On Thursday, after voting on several immigration amendments, including a promising bi-partisan agreement, the Senate failed to pass any bill to protect recipients of the Deferred Action for Childhood Arrival (DACA) program from deportation.
The most promising bill was a crafted by Senator Rounds (R-SD), Senator King (I-ME) and Senator Collins (R-ME). It would have extended protections for the 1.8 million young people in the U.S. who qualify for DACA and provided $25 billion for increased border security.
But right before the vote, President Trump sabotaged the bi-partisan amendment by threatening to veto it. While it earned 54 votes, the bill was 6 votes short of the 60 needed to pass.
Instead Trump put all of his support behind the most extreme right-wing amendment option that gave relief for Dreamers in exchange for $25 billion to build a border wall, terminating the diversity visa program,and eliminating the process through which U.S. citizens can help their parents, adult children and siblings come to the United States. This bill, which would have implemented the sharpest limitations on immigration since the 1920s, failed sharply with only 39 votes.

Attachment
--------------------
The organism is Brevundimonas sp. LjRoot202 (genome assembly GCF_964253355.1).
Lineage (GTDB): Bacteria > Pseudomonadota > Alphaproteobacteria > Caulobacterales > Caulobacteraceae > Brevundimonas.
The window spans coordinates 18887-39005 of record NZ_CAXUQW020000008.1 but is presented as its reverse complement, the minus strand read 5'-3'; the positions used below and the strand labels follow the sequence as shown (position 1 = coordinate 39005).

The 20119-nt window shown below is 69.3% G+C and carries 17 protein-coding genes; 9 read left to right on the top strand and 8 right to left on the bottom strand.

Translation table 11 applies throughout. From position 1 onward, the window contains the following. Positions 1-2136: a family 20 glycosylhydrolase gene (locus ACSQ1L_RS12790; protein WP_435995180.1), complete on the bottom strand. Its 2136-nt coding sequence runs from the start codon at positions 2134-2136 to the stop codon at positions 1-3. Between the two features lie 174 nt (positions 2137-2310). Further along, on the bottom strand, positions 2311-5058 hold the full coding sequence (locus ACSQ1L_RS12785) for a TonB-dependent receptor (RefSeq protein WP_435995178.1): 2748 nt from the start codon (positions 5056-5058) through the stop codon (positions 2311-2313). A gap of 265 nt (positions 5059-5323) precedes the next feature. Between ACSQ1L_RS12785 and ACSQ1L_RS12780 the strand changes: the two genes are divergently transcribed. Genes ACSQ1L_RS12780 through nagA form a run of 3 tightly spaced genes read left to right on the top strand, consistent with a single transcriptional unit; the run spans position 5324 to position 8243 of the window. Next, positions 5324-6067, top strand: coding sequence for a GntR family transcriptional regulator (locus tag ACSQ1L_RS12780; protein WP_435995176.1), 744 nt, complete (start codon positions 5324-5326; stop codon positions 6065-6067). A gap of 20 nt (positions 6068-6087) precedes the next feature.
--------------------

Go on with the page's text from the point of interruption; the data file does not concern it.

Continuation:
If Congress can’t reach a consensus in the next two weeks, the Supreme Court could be forced to rule on whether or not Trump violated the Administrative Procedure Act when he hastily rescinded the DACA program. Two federal judges have already issued an injunction on rescinding DACA, offering Dreamers a potential life-support. Thanks to the injunction, the office of the United States Citizenship and Immigration Services has continued to accept DACA renewal applications.
Trump’s decisions to sabotage all attempts to resolve the DACA emergency are reportedly being pushed by Stephen Miller, a presidential adviser with a white nationalist base who is known to reinforce many of Trump’s more racist and hard-line instincts. Miller’s passion is restricting legal immigration, and as an aide to then-Senator Jeff Sessions, he had a heavy hand in undermining the 2013 comprehensive immigration reform bill that was passed overwhelmingly by the Senate but blocked from coming up for a vote in the House. Trump’s chief of staff John Kelly is also considered to be to the extreme far-right on immigration issues.
Media Resources: Vox 2/16/18; NPR 2/16/18; Washington Post 1/21/18